Mitsubishi Eclipse Cross image by John Goreham
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You Should Cross-Shop the 2022 Mitsubishi Eclipse Cross Against the Subaru Crosstrek

We review the 2022 Mitsubishi Eclipse Cross SEL 1.5T S-AWC and explain why we feel it is a good alternative to the Subaru Crosstrek compact crossover.
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The 2022 Mitsubishi Eclipse Cross is a two-row, five-passenger crossover SUV. Extensively redesigned for the 2022 model year, this crossover SUV offers a lot of value in a segment defined by great offerings. We tested the Eclipse Cross this week, and what we discovered is that this model compares very well to one of the strongest competitors in this segment, the Subaru Crosstrek. Let’s take a look at what makes the Eclipse Cross so good and why we feel a shopper considering a Subaru Crosstrek Limited might want to give this Mitsubishi a close look before signing on the dotted line at a local Subaru dealership.

What Did We Test and What Did It Cost?
We tested the 2022 Mitsubishi Eclipse Cross SEL 1.5T S-AWC. This is the all-wheel drive version of the new Eclipse Cross with every possible feature and accessory. The SEL Touring Package added important content. For example, roof rails, heated front and rear seats, heated steering wheel, head-up display, power moonroof and power shade, adaptive cruise control, and active safety systems we consider important in any vehicle. Also included were $1,785 worth of plastic cladding, hood badges, bumper protectors, floor mats, and a touch-up pen kit. The Eclipse Cross we tested had an as-tested price including destination fees of $34,075. We priced out a Subaru Crosstrek Limited and found the price with similar equipment to be $32,288. Both of these vehicles can be had for a bit less if you can find one in stock without the added accessories.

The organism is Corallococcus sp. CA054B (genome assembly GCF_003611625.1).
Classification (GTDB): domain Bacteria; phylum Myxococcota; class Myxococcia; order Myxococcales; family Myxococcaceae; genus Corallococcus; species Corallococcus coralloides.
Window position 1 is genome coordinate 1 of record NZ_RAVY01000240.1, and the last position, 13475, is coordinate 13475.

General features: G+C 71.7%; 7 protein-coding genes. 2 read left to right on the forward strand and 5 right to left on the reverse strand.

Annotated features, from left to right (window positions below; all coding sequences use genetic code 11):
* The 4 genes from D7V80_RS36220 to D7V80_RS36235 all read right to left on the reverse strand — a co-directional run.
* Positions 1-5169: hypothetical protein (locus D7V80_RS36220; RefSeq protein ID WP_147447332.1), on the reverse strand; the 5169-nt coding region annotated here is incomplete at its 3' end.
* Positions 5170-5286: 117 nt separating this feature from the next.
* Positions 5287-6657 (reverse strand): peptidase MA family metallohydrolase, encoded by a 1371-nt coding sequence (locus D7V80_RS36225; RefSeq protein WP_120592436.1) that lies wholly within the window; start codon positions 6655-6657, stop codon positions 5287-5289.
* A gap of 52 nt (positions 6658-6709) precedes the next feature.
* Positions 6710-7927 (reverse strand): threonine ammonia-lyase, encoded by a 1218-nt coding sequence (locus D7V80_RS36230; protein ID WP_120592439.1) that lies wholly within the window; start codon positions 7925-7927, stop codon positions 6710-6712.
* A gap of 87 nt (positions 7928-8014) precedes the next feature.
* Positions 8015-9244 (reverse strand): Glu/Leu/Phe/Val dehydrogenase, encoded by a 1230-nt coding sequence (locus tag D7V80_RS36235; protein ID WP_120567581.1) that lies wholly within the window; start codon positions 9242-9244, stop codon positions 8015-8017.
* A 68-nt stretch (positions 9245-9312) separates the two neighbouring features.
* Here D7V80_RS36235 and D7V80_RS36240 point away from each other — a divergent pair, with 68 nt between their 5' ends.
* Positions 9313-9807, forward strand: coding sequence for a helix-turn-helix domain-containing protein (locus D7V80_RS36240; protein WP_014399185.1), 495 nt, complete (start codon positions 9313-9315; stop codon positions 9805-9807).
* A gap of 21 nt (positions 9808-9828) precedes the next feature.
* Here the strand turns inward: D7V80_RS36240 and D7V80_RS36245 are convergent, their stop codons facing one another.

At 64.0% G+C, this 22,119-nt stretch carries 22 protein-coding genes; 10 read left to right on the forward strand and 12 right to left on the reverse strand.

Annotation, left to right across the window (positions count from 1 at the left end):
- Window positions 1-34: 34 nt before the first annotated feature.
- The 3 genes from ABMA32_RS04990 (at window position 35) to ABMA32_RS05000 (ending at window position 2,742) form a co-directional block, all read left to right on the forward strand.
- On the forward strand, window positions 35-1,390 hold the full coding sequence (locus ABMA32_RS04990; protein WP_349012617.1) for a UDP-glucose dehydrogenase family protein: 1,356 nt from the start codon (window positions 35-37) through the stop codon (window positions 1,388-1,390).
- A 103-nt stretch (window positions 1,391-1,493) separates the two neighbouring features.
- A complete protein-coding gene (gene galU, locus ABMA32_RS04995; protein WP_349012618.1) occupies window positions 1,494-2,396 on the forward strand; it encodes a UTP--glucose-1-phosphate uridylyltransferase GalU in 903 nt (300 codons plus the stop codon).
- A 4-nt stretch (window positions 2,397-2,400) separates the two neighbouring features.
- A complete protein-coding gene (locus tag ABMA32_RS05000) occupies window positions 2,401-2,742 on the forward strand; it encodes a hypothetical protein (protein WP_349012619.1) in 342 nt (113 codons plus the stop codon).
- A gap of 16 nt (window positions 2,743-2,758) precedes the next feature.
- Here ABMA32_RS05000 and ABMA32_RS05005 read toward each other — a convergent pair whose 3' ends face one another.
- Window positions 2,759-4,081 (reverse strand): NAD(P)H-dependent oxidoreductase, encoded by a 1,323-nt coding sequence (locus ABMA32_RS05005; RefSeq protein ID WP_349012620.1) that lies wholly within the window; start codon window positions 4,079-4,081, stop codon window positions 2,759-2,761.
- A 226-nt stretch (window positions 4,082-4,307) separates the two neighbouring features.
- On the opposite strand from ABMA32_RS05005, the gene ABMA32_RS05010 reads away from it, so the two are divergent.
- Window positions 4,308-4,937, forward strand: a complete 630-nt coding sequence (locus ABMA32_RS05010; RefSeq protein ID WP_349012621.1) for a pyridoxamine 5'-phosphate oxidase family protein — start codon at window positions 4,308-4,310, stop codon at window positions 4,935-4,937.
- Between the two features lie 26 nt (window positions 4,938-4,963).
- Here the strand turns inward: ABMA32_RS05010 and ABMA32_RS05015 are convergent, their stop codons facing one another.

2022 Mitsubishi Eclipse Cross SEL 1.5T S-AWC - How Big Is It?
The Eclipse Cross is a bit smaller than a Subaru Forester or Honda CR-V. It offers 97 cubic feet of passenger volume and 50 cubic feet of cargo behind its front seats. By comparison, the Crosstrek has 97.5 cubic feet of passenger space and 55 cubic feet of cargo volume. Size-wise, these two vehicles are as close as any two crossovers can be.

2022 Mitsubishi Eclipse Cross SEL 1.5T S-AWC - How Does It Drive?
The Eclipse Cross is very pleasant to drive in every situation. We drove in the city, on the highway, on rural mountain roads, and on some back-country dirt roads. In every case, the Eclipse Cross was fun to be behind the wheel of.

The 1.5-liter turbocharged engine is a joy. If you pin the throttle, the Eclipse Cross is quick, and can easily merge into traffic or pass in a safe manner. However, it does not match the quickest vehicles in this segment like the Mazda CX-30. The CVT transmission was fine, but not remarkable. We liked the variable drive modes which include snow and gravel as well as an ECO mode that seemed to have a pretty noticeable improvement on fuel economy at the expense of throttle response.

Handling is great. The Eclipse Cross is softly sprung and moves around a bit over bumps. We liked it, many sports car fans will not. If you want the sports car in this segment it’s the CX-30, but it costs more. We think the Eclipse Cross will appeal more to those who really want a small SUV, rather than a tall hatchback car.

Mitsubishi Eclipse Cross image by John Goreham

Interior, Infotainment, and Accessories